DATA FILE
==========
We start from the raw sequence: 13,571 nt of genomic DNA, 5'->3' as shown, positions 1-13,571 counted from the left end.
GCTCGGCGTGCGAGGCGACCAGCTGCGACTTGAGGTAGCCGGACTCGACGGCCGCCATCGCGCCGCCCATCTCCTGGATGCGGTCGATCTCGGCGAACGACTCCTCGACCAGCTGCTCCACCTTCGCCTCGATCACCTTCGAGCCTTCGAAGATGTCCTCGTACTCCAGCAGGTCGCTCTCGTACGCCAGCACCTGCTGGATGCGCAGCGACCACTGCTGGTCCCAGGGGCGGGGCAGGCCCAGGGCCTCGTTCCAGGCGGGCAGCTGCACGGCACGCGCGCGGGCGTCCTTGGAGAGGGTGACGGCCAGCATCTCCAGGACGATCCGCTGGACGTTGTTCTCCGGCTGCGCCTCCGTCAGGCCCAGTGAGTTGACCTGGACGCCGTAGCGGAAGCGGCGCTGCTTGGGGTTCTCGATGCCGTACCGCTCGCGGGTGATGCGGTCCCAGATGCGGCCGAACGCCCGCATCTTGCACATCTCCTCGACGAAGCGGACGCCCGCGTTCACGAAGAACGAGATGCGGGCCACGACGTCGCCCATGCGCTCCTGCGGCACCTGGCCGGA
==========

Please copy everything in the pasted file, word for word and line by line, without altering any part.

We start from the raw sequence: 13,571 nt of genomic DNA, 5'->3' as shown, positions 1-13,571 counted from the left end.
GCTCGGCGTGCGAGGCGACCAGCTGCGACTTGAGGTAGCCGGACTCGACGGCCGCCATCGCGCCGCCCATCTCCTGGATGCGGTCGATCTCGGCGAACGACTCCTCGACCAGCTGCTCCACCTTCGCCTCGATCACCTTCGAGCCTTCGAAGATGTCCTCGTACTCCAGCAGGTCGCTCTCGTACGCCAGCACCTGCTGGATGCGCAGCGACCACTGCTGGTCCCAGGGGCGGGGCAGGCCCAGGGCCTCGTTCCAGGCGGGCAGCTGCACGGCACGCGCGCGGGCGTCCTTGGAGAGGGTGACGGCCAGCATCTCCAGGACGATCCGCTGGACGTTGTTCTCCGGCTGCGCCTCCGTCAGGCCCAGTGAGTTGACCTGGACGCCGTAGCGGAAGCGGCGCTGCTTGGGGTTCTCGATGCCGTACCGCTCGCGGGTGATGCGGTCCCAGATGCGGCCGAACGCCCGCATCTTGCACATCTCCTCGACGAAGCGGACGCCCGCGTTCACGAAGAACGAGATGCGGGCCACGACGTCGCCCATGCGCTCCTGCGGCACCTGGCCGGA